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I'm building a spreadsheet app using MySQL as storage, I need to identify records that are being updated client-side in order to save the changes.

Is there a way, such as some kind of "internal record identifier" (internal as in used by the database engine itself), to uniquely identify records, so that I'll be able to update the correct one?

Certainly, a SELECT query can be used to identify the record, including all the fields in the table, but obviously that has the downside of returning multiple records in most situations.

IMPORTANT: the spreadsheet app aims to work on ANY table, even ones tremendously poorly designed, without any keys, so solutions such as "define a field with an UNIQUE index and work with that" are not an option, table structure may be extremely variable and must not matter.

Many thanks.

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3 Answers 3

up vote 1 down vote accepted

AFAIK no such unique internal identifier (say, a simple row ID) exists.

You may maybe be able to run a SELECT without any sorting and then get the n-th row using a LIMIT. Under what conditions that is reliable and safe to use, a mySQL Guru would need to confirm. It probably never is.

Try playing around with phpMyAdmin, the web frontend to mySQL. It is designed to deal with badly designed tables without keys. If I remember correctly, it uses all columns it can get hold of in such cases:

UPDATE xyz set a = b WHERE 'fieldname'  = 'value' 
                       AND 'fieldname2' = 'value2' 
                       AND 'fieldname3' = 'value3' 
                       LIMIT 0,1;

and so on.

That isn't entirely duplicate-safe either, of course.

The only idea that comes to my mind is to add a key column at runtime, and to remove it when your app is done. It's a goose-bump-inducing idea, but maybe better than nothing.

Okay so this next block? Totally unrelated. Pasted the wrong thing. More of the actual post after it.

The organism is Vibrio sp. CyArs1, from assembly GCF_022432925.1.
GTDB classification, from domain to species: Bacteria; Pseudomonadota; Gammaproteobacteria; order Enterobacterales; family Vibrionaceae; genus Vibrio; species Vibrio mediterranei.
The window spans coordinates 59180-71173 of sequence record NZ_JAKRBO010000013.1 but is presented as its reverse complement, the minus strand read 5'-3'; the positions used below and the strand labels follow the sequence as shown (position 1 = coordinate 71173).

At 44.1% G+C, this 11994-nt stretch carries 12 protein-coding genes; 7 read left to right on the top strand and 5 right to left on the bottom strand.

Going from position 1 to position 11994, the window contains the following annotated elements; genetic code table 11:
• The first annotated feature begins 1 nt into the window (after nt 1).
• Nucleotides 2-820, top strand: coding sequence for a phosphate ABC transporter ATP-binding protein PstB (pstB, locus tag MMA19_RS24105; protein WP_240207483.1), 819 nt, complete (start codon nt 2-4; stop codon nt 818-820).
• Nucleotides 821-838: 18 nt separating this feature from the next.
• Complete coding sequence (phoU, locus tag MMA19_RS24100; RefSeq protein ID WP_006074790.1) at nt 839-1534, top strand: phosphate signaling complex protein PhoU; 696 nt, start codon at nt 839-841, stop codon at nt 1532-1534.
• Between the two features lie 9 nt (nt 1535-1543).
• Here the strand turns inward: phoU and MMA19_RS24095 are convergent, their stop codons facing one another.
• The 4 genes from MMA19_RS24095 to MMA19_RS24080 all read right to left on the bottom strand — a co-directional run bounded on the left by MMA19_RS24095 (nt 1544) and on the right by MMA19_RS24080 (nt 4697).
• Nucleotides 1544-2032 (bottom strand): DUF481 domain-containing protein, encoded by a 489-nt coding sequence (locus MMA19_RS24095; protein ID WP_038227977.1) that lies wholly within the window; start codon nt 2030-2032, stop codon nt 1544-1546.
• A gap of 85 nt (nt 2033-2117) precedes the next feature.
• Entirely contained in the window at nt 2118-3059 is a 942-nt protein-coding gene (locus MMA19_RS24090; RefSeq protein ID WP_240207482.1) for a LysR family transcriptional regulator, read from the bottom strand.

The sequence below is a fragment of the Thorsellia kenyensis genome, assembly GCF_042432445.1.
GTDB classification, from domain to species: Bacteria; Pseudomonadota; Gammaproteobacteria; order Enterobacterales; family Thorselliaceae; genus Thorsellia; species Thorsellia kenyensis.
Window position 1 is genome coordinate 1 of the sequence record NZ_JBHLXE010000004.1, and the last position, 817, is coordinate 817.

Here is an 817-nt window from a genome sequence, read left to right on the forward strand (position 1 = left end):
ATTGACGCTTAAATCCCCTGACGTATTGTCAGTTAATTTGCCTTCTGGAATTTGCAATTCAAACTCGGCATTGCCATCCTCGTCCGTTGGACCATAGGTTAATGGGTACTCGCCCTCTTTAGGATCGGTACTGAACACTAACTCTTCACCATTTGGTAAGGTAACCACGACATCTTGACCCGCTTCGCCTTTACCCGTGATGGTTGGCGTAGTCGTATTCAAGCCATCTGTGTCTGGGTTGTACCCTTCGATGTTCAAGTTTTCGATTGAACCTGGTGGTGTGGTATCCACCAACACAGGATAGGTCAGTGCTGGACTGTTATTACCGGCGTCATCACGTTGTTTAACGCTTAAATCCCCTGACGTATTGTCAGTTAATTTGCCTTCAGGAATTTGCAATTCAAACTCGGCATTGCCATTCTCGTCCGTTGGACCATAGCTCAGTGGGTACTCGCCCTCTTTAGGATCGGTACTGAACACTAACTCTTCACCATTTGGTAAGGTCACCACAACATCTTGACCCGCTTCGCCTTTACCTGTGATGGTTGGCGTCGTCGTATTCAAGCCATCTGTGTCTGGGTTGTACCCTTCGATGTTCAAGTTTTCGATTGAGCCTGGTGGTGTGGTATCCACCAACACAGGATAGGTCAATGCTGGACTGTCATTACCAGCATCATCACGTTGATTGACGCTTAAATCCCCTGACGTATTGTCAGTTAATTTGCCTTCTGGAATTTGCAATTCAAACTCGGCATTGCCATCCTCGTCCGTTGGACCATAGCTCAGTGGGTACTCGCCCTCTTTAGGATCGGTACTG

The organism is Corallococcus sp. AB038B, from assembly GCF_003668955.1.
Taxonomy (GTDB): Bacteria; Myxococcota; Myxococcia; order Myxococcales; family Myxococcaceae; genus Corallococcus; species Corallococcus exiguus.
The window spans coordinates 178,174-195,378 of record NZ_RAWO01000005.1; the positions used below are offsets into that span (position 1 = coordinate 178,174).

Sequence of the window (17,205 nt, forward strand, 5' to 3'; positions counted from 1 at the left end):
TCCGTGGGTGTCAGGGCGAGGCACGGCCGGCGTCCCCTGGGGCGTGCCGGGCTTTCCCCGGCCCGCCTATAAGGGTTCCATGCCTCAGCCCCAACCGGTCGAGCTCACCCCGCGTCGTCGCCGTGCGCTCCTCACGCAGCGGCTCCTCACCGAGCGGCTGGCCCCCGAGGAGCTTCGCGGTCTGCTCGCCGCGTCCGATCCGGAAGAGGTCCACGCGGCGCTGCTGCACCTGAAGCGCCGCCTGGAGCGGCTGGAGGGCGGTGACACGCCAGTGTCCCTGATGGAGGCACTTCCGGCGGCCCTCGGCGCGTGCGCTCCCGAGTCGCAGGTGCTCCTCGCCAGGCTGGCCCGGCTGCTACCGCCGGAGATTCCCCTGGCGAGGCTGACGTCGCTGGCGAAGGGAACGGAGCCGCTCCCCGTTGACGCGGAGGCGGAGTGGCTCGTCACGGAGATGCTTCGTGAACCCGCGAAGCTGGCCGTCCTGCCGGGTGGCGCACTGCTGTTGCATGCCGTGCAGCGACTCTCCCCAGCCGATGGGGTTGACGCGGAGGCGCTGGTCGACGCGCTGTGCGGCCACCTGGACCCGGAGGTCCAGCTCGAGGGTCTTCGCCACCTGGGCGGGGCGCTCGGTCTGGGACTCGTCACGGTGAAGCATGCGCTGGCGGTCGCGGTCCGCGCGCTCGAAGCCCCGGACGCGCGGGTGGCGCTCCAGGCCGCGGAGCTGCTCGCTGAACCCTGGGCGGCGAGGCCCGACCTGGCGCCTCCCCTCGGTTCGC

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I believe phpMyAdmin will also add a LIMIT 1 to DELETE and UPDATE clauses where no primary key is available. –  Annika Backstrom Feb 13 '10 at 15:56
    
@Adam True. I added it to the example. This is probably safe to do as long as phpMyAdmin is the only instance accessing the database. –  Pekka 웃 Feb 13 '10 at 15:57
    
Cheers. This is exactly the solution I employ at the moment and it's definitely far from duplicate-safe. Whoa, I felt the goose-bumps to. The later actually a bril idea, goose-bump inducing, indeed, but even if I were to undertake the mission, I cannot alter table structure. This would have to be played in a whole new temporary table. Thanks. –  Webmaster Feb 13 '10 at 16:04

MySQL has "auto-increment" numeric columns that you can add and even define as a primary key, that would give you a unique record id automatically generated by the database. You can query the last record id you just inserted with select LAST_INSERT_ID()

example from mysql's official documentation here

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Good idea, had it, does not comply with the specs: no control over table structure, cannot add fields, keys. –  Webmaster Feb 13 '10 at 15:59

To my knowledge, MySQL lacks the implicit ROWID feature as seen in Oracle (and exists in other engines with their own syntax). You'll have to create your own AUTO_INCREMENT field.

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Does not comply with the specs: no control over table structure, cannot add fields, keys. That ROWID feature you've mentioned is probably what I'm trying to talk about. Thanks. –  Webmaster Feb 13 '10 at 16:00

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